- change ups
Tis The Season To Be Selling
Retailers have projected holiday sales will grow by nearly 5 percent this year, according to a Michigan Retailers Association survey, and that forecast puts state storeowners in line with their national brethren, as a National Retail Federation survey predicted sales revenue would rise by 5.7 percent.
Why all the optimism? First, because retailers are naturally optimistic. They have to be, even with the layoffs and plant closings.
Second, because sales have grown recently. Two months ago Michigan merchants had their best September in three years.
“We’ve seen sales growth throughout much of this year, a trend that should continue through the holiday season,” said Larry Meyer, MRA chairman and CEO. “Two of the past three months have posted some of the best overall numbers in nearly two years.”
MRA Vice President of Communications Tom Scott told the Business Journal that the recent income tax cut and child tax credit refund, combined with the bonus that General Motors gave its employees, have also added fuel to the shopkeepers’ confidence.
Still, retailers were optimistic last year, too, although a little less so, when sales weren’t as good prior to the season where many earn a third of their annual revenue. A year ago, they projected sales would rise by 4 percent. But when the holiday was done, sales actually fell by more than 3 percent from 2001.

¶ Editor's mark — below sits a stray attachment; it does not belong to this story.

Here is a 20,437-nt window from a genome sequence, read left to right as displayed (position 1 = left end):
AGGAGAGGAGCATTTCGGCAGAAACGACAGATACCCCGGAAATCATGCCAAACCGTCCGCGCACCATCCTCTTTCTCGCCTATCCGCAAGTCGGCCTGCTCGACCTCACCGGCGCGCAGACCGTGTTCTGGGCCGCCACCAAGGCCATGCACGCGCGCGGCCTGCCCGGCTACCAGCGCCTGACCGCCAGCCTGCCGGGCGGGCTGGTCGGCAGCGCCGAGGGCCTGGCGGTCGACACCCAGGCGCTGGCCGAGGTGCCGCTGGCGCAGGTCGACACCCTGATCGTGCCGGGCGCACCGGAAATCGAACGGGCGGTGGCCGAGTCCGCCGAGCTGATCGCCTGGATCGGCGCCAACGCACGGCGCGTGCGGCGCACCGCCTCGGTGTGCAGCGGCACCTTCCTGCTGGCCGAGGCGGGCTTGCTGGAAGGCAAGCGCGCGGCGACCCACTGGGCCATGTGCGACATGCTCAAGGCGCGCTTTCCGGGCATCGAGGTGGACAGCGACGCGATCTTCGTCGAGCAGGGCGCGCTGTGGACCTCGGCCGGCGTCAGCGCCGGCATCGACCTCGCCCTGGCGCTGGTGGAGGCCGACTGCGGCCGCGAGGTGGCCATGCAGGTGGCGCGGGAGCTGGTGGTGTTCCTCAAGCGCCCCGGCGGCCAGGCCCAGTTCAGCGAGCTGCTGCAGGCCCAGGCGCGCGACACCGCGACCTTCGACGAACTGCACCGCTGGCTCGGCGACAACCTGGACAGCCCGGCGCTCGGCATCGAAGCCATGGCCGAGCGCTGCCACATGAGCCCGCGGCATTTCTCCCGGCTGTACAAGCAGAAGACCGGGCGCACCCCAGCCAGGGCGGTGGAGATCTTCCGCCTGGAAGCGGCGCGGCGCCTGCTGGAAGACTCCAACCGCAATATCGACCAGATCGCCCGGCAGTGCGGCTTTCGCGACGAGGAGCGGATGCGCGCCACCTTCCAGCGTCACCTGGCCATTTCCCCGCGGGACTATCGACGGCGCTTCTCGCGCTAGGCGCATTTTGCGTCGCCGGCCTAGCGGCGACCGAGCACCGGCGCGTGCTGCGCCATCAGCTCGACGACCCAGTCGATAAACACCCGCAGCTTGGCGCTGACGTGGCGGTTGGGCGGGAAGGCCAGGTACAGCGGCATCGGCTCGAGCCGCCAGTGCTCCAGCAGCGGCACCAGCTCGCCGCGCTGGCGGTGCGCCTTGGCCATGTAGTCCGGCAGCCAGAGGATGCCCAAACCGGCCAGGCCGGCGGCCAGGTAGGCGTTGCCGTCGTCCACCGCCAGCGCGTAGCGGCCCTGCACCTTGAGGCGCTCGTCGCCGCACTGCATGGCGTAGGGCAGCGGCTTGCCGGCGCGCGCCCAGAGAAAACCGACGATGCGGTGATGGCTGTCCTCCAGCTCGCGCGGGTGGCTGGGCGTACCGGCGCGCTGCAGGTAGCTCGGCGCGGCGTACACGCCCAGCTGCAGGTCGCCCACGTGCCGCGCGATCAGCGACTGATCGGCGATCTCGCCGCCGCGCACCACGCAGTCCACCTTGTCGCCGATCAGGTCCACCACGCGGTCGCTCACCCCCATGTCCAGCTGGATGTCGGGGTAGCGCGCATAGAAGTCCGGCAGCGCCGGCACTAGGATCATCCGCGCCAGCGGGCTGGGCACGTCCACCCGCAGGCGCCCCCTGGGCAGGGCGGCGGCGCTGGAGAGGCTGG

“It’s what we hope business is going to be like. I think all of us really believe that we want business to be as successful as it can be. We know retail is a difficult business across the board and we’re all doing our best to continue to be successful in our own way,” said Dan Hurwitz, president of Rogers Department Store and Daniel’s.
This holiday season will be a new experience, in a sense, for Hurwitz. Although Rogers is headed into its 48th year, this is the first Christmas for Daniel’s, his new designer apparel store in the Terrazzo retail center at 1100 East Paris Ave. SE.
“I think there are indicators that people are spending money again,” said Hurwitz.
“I think people are feeling good about themselves. There is some confidence in certain sectors of the business and there is a certain stability in the business, and there is not going to be a long-term decline in businesses,” he added.
“There still will be some individual hits. But long-term, the economy is on its way back to recovery,” he added.
Hurwitz felt that apparel is one of the more secure retail sectors this holiday season, as clothing always makes a good gift. He also said more holiday parties are on the books this year than in recent ones. And both — gifts and parties — can lead to higher apparel sales from and for the giver.
The National Retail Federation supports his claim. A federation survey shows that nearly 52 percent of Midwesterners want clothing or clothing accessories as gifts this year.
The holiday selling season brings lower prices and higher competition as all retailers are working the same crowd of shoppers. To reach them, some storeowners will blanket the media with ads. While others, such as Hurwitz, will take a different approach.
“I think you focus your marketing efforts. A lot of people do increase their marketing efforts. We may spend some more, but it’s spending more by focusing more, ” said Hurwitz.
“It’s not the blanket, saying we need to throw out the net and gather as much as we possibly can.”
As for holiday employment, 83 percent of MRA’s nearly 6,000 members were standing pat, not hiring or laying off. Nine percent, though, did report they would add sales staff.
“They will be doing their seasonal hiring, but most will be doing exactly what they did last year,” said Scott. “And usually hiring is the last thing to come back. Even if sales pick up, you still want to be cautious.”